As in the four color theorem, if you have a conjecture that can be verified in a large but finite list of cases, then computers can make a big difference.  Depending on the kind of problem you are studying, you can check thousands, millions, or even billions of cases. One of my graduate students Liam Baird did just that looking to find a 3-cop-win graph of order 10. There were thousands of cases to check, but he found a unique 3-cop-win graph of order 10: the Petersen graph. Later, we found a logical proof of this fact not using computers.

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The Petersen graph is the unique, smallest order 3-cop-win graph.

A second important application of computers in mathematics are simulations, where you run a model over time-steps. Mathematical models predict hurricanes, simulate neural networks, or mimic how social networks evolve over time. I encountered this approach when studying a certain model for complex networks. We guessed the model had a certain property, but it wasn’t until we ran simulations with hundreds of thousands of nodes that were we able to see it and eventually prove it.

There are countless examples like these, where computation gives mathematicians insights into realms of mathematics that otherwise would be impenetrable. There’s even a journal devoted in part to the use of computer-aided discovery in developing new mathematics. It’s called Experimental Mathematics.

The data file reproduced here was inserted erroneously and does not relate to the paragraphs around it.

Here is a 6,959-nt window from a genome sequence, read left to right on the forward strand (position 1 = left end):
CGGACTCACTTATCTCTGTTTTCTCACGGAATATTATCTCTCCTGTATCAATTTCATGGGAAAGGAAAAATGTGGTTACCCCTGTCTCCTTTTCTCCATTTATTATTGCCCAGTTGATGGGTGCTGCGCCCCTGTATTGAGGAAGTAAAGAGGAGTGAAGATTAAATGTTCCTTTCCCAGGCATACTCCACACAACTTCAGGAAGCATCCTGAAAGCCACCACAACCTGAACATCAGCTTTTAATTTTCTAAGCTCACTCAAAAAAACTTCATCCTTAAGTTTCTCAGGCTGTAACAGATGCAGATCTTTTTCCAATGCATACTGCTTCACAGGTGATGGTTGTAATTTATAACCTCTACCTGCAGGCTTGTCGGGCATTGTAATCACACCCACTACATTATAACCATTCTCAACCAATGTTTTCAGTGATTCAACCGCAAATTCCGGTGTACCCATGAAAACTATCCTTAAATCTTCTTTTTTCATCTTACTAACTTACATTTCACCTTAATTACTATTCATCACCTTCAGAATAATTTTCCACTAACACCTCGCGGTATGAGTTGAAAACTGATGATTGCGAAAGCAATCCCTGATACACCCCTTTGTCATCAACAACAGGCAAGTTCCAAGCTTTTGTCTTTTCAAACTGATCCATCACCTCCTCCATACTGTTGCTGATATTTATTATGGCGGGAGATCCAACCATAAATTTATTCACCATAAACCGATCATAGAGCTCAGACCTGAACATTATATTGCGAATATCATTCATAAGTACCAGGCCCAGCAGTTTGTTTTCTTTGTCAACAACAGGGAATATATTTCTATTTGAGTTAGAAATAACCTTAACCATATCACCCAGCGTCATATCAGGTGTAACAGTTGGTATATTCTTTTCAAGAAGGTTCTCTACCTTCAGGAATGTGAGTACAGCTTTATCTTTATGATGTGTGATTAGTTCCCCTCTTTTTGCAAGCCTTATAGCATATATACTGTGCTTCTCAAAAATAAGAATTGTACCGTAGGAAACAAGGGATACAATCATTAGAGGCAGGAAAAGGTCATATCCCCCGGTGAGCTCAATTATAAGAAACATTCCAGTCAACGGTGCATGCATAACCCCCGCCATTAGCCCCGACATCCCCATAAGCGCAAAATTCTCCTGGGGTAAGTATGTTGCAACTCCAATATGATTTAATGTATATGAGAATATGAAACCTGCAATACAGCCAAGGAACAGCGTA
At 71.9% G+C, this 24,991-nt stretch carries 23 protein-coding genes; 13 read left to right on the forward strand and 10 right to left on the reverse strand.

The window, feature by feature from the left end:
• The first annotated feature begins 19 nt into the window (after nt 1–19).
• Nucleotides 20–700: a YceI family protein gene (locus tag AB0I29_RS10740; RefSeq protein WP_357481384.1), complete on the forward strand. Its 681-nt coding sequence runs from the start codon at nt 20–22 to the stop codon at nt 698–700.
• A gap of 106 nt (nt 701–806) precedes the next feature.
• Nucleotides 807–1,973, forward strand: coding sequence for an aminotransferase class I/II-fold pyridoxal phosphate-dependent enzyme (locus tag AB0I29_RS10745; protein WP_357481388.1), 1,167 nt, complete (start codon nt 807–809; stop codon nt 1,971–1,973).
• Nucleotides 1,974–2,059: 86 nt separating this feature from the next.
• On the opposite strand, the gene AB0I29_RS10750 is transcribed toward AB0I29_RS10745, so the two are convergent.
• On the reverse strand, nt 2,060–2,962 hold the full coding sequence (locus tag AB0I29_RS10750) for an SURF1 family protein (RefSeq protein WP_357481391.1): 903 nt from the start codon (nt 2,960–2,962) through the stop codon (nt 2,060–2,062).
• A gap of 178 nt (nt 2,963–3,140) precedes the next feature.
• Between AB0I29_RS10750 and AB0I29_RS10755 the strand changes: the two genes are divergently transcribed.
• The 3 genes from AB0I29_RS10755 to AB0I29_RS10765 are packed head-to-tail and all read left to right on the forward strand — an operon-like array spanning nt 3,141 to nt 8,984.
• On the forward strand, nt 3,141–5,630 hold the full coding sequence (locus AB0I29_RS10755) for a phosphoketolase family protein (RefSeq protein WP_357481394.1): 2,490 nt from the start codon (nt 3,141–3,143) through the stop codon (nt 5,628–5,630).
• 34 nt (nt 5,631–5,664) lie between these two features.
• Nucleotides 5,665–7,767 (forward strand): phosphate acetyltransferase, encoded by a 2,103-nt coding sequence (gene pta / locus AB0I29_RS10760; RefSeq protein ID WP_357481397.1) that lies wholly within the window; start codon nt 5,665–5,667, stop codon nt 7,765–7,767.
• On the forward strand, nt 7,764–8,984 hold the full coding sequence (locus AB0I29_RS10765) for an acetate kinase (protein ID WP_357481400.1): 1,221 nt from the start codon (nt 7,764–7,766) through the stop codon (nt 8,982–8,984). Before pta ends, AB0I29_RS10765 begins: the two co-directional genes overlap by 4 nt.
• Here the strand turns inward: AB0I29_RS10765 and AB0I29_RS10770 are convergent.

Limits of computation

One key observation that is often overlooked by laypeople is that computers can only do finite mathematics. That is, they can only check a finite number of cases or run for a finite amount of time. A theorem with a universal quantifier over an infinite set can pose problems for computation. If you have a theorem about every map, or every simple group, or every prime number, then likely you will need to rely on a logical proof.

That is not to say that computers cannot prove theorems. They can and they do. Automated theorem proving uses logical systems to prove mathematical results. Most mathematicians think that the really “good stuff”, however, must rely on insights that humans, not machines, can make. I agree with that view—for example, I think a human will prove the Riemann hypothesis before any machine.